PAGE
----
Finding Solutions for Local Food Systems
Science is Universal But Solutions Are Local
Although science provides answers that can be applied universally, DuPont believes that solutions for local food systems must be developed at a community level in order to succeed. This is mandated by wide variations in environmental factors, including climate, soils and pests, as well as by cultural traditions and issues surrounding transportation and distribution infrastructures.
Malawi in southeast Africa is one of the world’s least developed countries. Its economy is primarily agricultural, its population largely rural. Peanuts and sorghum are staple foods for the majority of the population, but neither delivers sufficient protein. Raising livestock for protein is impractical due to cost and lack of grazing land. Solae, LLC has worked with local farmers and leaders in Malawi to develop a protein-rich soy supplement that can be provided directly to the people.
The BAX® detection system, created by DuPont Qualicon is used around the world to identify bacterial contamination in food at the genetic level. Because standards and regulations for pathogen detection can vary from country to country, DuPont Qualicon may develop customized solutions for local needs. For example, U.S. regulations mandate that food products must be free of Listeria, so the BAX® detection system tests for its presence or absence. In the European Union, however, a threshold for Listeria has been established in certain foods that do not offer a medium for growth. So DuPont Qualicon developed an alternative protocol to detect Listeria above or below the allowable thresholds.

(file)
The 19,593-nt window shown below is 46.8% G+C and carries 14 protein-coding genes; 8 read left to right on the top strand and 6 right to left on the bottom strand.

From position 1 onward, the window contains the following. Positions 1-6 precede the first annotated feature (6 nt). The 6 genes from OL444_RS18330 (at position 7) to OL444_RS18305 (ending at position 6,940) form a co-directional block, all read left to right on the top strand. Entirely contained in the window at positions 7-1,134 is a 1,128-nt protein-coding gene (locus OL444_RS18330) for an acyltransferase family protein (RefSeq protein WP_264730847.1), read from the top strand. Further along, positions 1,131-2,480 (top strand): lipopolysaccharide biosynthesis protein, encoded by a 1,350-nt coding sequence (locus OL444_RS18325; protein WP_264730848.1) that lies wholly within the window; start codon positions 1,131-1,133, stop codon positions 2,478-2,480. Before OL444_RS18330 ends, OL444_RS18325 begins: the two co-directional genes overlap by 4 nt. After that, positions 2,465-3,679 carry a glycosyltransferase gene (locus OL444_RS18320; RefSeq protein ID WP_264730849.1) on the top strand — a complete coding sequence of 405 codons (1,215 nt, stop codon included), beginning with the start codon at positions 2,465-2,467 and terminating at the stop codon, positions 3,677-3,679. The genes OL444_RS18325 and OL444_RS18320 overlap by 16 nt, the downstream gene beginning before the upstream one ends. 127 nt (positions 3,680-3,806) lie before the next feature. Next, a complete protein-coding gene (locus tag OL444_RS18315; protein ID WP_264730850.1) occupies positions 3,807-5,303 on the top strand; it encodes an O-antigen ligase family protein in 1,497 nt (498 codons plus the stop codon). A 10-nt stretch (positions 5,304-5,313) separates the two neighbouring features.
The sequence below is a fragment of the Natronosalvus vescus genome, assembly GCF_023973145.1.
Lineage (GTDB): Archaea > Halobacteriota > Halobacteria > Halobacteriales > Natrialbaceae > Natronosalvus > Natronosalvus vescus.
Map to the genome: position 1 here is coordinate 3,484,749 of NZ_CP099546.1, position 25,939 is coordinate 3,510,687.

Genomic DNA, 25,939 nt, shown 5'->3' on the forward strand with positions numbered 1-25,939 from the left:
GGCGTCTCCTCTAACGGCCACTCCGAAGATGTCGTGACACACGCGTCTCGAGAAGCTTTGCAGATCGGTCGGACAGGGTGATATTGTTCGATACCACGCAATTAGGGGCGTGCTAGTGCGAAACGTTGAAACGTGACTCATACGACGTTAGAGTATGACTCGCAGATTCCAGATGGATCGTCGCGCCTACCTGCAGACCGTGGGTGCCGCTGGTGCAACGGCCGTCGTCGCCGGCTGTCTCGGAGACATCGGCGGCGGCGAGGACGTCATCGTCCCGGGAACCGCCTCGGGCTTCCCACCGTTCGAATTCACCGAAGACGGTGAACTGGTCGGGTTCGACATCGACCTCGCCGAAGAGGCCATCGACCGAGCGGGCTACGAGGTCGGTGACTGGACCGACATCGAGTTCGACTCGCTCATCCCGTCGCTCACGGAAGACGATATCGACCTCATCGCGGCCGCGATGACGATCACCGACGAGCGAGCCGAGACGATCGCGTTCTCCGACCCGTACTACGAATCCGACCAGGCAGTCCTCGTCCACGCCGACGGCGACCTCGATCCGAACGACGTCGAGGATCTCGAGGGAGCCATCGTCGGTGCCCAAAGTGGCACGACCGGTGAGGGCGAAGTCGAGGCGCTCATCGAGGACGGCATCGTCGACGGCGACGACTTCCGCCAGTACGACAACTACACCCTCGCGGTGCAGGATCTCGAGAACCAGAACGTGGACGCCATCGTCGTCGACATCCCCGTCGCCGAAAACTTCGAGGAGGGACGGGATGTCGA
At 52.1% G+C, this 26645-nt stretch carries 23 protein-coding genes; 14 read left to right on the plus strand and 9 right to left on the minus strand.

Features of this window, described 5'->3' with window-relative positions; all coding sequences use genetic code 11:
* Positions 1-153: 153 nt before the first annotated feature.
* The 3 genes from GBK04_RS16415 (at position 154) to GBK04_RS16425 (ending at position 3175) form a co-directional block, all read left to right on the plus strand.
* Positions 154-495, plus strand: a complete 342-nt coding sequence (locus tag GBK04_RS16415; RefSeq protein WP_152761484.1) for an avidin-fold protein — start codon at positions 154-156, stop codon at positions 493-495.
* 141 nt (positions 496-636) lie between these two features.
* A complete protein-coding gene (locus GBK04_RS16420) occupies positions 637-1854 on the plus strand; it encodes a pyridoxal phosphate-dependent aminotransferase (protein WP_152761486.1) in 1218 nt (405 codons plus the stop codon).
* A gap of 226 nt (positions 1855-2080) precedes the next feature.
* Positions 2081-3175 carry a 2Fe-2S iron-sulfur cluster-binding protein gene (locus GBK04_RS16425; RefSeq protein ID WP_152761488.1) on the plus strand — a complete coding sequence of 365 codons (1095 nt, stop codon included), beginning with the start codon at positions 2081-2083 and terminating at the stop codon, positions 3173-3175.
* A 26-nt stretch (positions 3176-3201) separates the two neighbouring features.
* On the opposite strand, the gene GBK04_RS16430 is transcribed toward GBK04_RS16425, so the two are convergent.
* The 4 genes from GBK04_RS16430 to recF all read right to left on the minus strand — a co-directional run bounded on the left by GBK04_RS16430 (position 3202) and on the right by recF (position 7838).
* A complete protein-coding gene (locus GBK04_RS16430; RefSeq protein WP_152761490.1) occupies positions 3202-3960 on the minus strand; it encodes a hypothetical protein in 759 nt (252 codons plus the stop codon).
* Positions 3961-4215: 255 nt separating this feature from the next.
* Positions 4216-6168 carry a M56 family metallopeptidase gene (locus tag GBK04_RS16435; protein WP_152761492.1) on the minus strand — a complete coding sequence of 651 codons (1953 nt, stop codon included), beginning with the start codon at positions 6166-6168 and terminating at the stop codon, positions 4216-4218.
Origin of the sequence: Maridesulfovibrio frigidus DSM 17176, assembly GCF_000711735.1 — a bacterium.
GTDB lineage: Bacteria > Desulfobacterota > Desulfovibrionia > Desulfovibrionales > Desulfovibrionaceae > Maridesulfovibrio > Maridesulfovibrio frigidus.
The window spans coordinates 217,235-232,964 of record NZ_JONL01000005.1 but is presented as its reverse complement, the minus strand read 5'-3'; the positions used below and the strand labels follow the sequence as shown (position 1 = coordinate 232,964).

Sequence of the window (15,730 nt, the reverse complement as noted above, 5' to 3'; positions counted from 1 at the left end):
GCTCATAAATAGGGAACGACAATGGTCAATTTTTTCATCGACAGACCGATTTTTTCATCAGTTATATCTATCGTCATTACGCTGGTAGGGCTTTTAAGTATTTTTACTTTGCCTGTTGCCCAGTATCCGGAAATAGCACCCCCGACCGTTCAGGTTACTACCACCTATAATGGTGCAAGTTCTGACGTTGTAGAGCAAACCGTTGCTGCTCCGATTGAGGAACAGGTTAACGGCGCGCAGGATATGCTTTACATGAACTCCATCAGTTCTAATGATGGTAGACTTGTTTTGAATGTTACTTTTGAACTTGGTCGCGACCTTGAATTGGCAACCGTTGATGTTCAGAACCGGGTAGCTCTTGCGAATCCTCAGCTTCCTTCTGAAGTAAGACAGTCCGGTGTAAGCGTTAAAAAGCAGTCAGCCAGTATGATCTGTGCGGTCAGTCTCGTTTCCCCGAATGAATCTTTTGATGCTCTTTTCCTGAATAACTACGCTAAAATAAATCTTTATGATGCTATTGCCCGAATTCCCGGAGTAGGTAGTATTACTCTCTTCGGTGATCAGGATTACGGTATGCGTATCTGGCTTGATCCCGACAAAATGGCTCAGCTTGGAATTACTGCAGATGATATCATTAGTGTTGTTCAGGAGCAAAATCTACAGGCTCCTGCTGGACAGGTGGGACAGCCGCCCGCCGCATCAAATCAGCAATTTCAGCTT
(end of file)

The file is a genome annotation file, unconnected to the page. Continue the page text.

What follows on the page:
Protecting crops from indigenous pests in ways that accord with local practices, traditions and conditions is critical. In China, where plots of farmland are often less than a hectare (2.7 acres) in size, DuPont Crop Protection packages products in sachets of only five milliliters to meet local needs. In India, where farmers prefer granulated crop protection formulas, products were developed to meet that agronomic practice. DuPont Crop Protection has more than 20 core research centers worldwide, working in partnership with local farmers and government groups.
Experts from DuPont Pioneer were working with local Filipino rice farmers to increase crop yields with hybrid rice varieties when they recognized that the traditional method of seed bed planting resulted in major loss of yield to rodents, birds and insects prior to transplanting. DuPont consulted with Inca Plastics and local farmers to develop and distribute a rice drum seeder so farmers could plant pre- germinated hybrid seeds, increasing yield while reducing labor. The introduction of low cost mechanization makes farming more productive while delivering a potential yield advantage of 600 kilograms compared with seed bed planting.
Learn more at: DuPont Food Security